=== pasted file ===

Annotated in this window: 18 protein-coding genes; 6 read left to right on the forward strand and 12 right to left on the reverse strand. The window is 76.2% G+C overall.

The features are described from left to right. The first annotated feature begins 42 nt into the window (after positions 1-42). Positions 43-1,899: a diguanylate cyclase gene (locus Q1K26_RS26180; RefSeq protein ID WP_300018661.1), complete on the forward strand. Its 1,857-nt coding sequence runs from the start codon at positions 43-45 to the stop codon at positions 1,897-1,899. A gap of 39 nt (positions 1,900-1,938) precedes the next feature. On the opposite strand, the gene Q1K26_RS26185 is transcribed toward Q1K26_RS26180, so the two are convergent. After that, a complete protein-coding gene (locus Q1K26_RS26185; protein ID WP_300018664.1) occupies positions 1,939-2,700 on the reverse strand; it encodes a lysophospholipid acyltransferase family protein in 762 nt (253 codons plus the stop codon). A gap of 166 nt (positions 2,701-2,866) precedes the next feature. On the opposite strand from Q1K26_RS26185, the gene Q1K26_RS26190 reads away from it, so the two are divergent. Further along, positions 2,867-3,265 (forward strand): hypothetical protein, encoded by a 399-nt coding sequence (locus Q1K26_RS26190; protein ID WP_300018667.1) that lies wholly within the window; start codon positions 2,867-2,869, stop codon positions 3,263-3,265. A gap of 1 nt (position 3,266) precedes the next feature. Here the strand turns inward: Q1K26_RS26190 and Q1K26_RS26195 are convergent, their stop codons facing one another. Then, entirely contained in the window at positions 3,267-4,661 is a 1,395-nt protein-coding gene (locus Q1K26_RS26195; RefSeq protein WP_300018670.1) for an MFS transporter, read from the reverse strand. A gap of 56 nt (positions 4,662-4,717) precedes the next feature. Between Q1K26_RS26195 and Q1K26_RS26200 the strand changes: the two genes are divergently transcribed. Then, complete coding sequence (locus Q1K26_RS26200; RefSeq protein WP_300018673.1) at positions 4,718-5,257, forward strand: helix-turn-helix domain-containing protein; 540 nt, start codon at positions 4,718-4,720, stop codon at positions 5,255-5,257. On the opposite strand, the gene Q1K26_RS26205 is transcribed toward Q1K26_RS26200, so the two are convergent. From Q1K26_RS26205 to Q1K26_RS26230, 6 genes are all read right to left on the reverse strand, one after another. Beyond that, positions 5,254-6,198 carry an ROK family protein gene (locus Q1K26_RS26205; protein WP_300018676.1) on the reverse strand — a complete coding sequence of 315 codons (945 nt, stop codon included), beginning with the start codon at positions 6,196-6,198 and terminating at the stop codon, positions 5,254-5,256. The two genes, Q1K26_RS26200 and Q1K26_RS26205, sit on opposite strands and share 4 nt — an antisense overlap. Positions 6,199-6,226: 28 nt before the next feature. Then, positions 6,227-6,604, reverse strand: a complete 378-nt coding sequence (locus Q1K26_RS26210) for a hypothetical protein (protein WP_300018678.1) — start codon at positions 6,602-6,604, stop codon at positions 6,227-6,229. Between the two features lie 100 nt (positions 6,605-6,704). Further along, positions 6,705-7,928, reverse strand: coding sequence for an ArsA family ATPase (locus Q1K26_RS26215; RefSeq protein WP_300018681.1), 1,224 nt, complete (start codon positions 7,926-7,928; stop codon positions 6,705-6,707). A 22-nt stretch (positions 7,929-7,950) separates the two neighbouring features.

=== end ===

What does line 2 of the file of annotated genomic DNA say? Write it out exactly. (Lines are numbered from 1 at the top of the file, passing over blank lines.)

The features are described from left to right. The first annotated feature begins 42 nt into the window (after positions 1-42). Positions 43-1,899: a diguanylate cyclase gene (locus Q1K26_RS26180; RefSeq protein ID WP_300018661.1), complete on the forward strand. Its 1,857-nt coding sequence runs from the start codon at positions 43-45 to the stop codon at positions 1,897-1,899. A gap of 39 nt (positions 1,900-1,938) precedes the next feature. On the opposite strand, the gene Q1K26_RS26185 is transcribed toward Q1K26_RS26180, so the two are convergent. After that, a complete protein-coding gene (locus Q1K26_RS26185; protein ID WP_300018664.1) occupies positions 1,939-2,700 on the reverse strand; it encodes a lysophospholipid acyltransferase family protein in 762 nt (253 codons plus the stop codon). A gap of 166 nt (positions 2,701-2,866) precedes the next feature. On the opposite strand from Q1K26_RS26185, the gene Q1K26_RS26190 reads away from it, so the two are divergent. Further along, positions 2,867-3,265 (forward strand): hypothetical protein, encoded by a 399-nt coding sequence (locus Q1K26_RS26190; protein ID WP_300018667.1) that lies wholly within the window; start codon positions 2,867-2,869, stop codon positions 3,263-3,265. A gap of 1 nt (position 3,266) precedes the next feature. Here the strand turns inward: Q1K26_RS26190 and Q1K26_RS26195 are convergent, their stop codons facing one another. Then, entirely contained in the window at positions 3,267-4,661 is a 1,395-nt protein-coding gene (locus Q1K26_RS26195; RefSeq protein WP_300018670.1) for an MFS transporter, read from the reverse strand. A gap of 56 nt (positions 4,662-4,717) precedes the next feature. Between Q1K26_RS26195 and Q1K26_RS26200 the strand changes: the two genes are divergently transcribed. Then, complete coding sequence (locus Q1K26_RS26200; RefSeq protein WP_300018673.1) at positions 4,718-5,257, forward strand: helix-turn-helix domain-containing protein; 540 nt, start codon at positions 4,718-4,720, stop codon at positions 5,255-5,257. On the opposite strand, the gene Q1K26_RS26205 is transcribed toward Q1K26_RS26200, so the two are convergent. From Q1K26_RS26205 to Q1K26_RS26230, 6 genes are all read right to left on the reverse strand, one after another. Beyond that, positions 5,254-6,198 carry an ROK family protein gene (locus Q1K26_RS26205; protein WP_300018676.1) on the reverse strand — a complete coding sequence of 315 codons (945 nt, stop codon included), beginning with the start codon at positions 6,196-6,198 and terminating at the stop codon, positions 5,254-5,256. The two genes, Q1K26_RS26200 and Q1K26_RS26205, sit on opposite strands and share 4 nt — an antisense overlap. Positions 6,199-6,226: 28 nt before the next feature. Then, positions 6,227-6,604, reverse strand: a complete 378-nt coding sequence (locus Q1K26_RS26210) for a hypothetical protein (protein WP_300018678.1) — start codon at positions 6,602-6,604, stop codon at positions 6,227-6,229. Between the two features lie 100 nt (positions 6,605-6,704). Further along, positions 6,705-7,928, reverse strand: coding sequence for an ArsA family ATPase (locus Q1K26_RS26215; RefSeq protein WP_300018681.1), 1,224 nt, complete (start codon positions 7,926-7,928; stop codon positions 6,705-6,707). A 22-nt stretch (positions 7,929-7,950) separates the two neighbouring features.